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I moved to Raleigh back in '97 under the mistaken impression that it would be a major tech hub. While there are many good tech jobs there, the RTP area fell pretty far short of my expectations. Also, the dot-com crash gutted that area like a fish and I'm not sure the commercial real estate sector there has ever recovered even to this day. It was fun for a brief time in the late '90s. I moved away in '06, but went back to visit recently and now that area feels very overcrowded. I can't speak to the tech sector and how it is doing these days.

It fully recovered. I moved here in '12 from L.A. with a job that had the same pay, but the cost of living is probably close to half of California, so it was like having my salary doubled overnight. IMHO this place is a paradise for engineers who care about actual work life balance.

NC's growth has slipped in the last couple years, though, because of the HB2 nonsense. It'll be a few years before we recover our image.

It's only like doubling your salary if you spend your entire income. When you move to a new area, the change in disposable income is determined by salary - expenses*cost of living.


You make $100k in city A and spend $40k on expenses. That leaves $60k disposable.

You are considering a job in city B with half the cost of living and the same pay.

You still make $100k but your expenses have gone from $40k to $20k. Your new disposable income is $80k.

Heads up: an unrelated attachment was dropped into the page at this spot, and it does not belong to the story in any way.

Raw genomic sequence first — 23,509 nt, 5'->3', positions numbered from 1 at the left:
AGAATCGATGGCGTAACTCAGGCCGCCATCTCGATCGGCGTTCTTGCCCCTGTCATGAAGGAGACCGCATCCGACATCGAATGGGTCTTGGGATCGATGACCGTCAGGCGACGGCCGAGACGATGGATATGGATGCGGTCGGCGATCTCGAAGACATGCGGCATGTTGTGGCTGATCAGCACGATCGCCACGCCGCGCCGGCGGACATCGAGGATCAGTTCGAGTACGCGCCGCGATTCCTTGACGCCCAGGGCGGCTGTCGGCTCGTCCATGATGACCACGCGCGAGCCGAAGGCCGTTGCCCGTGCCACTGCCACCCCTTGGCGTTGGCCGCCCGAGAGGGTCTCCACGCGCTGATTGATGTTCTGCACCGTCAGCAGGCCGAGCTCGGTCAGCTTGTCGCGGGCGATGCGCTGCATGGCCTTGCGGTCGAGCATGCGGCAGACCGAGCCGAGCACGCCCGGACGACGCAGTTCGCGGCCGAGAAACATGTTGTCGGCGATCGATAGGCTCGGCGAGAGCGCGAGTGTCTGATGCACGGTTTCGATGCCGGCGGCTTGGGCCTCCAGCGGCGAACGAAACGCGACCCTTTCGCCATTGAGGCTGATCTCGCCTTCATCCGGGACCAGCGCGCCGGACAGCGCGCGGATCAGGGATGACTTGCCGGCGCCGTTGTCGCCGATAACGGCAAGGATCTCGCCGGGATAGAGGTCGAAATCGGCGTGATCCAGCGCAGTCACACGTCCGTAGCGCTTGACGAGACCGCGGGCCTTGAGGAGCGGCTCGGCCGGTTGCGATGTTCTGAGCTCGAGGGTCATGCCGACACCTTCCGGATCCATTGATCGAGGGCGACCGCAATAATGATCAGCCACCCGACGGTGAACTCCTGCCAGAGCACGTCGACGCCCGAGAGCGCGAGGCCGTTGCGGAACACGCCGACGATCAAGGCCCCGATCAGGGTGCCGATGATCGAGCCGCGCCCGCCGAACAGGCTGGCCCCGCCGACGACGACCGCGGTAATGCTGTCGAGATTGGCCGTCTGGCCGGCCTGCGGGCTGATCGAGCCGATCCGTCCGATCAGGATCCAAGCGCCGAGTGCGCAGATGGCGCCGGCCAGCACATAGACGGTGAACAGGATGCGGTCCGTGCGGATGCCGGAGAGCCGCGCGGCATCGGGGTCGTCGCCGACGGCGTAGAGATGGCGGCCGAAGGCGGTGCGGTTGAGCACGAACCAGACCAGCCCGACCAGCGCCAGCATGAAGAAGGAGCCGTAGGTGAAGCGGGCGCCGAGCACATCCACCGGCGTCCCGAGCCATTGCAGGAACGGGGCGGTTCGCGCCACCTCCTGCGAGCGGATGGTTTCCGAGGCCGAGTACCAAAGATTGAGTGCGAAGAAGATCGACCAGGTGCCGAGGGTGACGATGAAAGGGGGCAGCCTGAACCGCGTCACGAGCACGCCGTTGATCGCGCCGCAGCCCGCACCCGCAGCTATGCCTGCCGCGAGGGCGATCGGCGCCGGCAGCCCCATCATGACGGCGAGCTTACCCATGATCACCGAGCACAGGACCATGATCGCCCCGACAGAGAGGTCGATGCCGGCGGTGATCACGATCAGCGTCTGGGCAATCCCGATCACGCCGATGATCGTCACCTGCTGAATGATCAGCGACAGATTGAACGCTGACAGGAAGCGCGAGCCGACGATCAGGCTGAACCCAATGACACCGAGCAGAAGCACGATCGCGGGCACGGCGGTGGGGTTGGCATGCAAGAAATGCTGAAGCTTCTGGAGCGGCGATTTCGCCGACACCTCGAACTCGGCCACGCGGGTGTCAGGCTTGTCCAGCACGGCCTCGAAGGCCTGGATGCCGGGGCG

Cost of living is half but it's not like having 100% more income, it's 33% more .

Your math is right. But, you've got to understand the cost of real estate is much much more than double in SF. Realistically, in Ralleigh regional area you can pay 120$/sq ft vs 1000$/sq ft in the SF Regional area (perhaps 500$/sq ft if your willing to commute for 3 hrs/day).

Now, SF might be a great place if you have no kids, no expenses and rent a tiny little room. But, as soon as you want to have a family and backyard, you better get out! SF and CA in general is no place to raise a family. The key in this strategy is, don't put down roots in the CA bay area.

I live in SF, I understand the cost of real estate. I'm not arguing that lifestyle expectations are very different between cities. So given you move to SF and understand you'll be in a smaller house because that is the market norm, the COLA still is only on what you spend.

When my mortgage for a house on 1/2 an acre costs less than my 650 sqft apartment in L.A. did, it sure feels like my cost of living was cut in half.

When a round of golf at a Davis Love or Fred Couples designed course costs the same as playing at a shitty muni in L.A., it feels like my disposable income has tripled.

I did the opposite in 2011. Got tired of having nothing to do but go to bars and restaurants. Enjoying the LA life of having a beach and nice hiking at my door. Lots of diverse industries that need tech talent as well as a startup scene.

Raleigh felt stagnant when I left, with most of the jobs enterprise software in unsexy industries. Grass is always greener I suppose!

The Downtown Raleigh area picked up a lot after the market recovered. There's been a lot of regentrification and companies started moving into town instead of to RTP. There's Citrix, RedHat, a handful of co-working spaces, and many new stores/restaurants/breweries that have moved into Downtown Raleigh in the past 5 years. Downtown Durham has undergone similar changes.

Between Raleigh and Durham, it's mostly sister-sites for larger tech companies. Personally, I've worked at NetApp, Citrix, and now Nutanix -- all within 25 minutes of my house in Cary.

Not much of a start-up scene, AFAIK.

There are a handful of co-working spaces that house startups around American Tobacco Campus in Durham and Downtown Raleigh. There's not much VC in the Raleigh/Durham area though so most are bootstrapped by founders.

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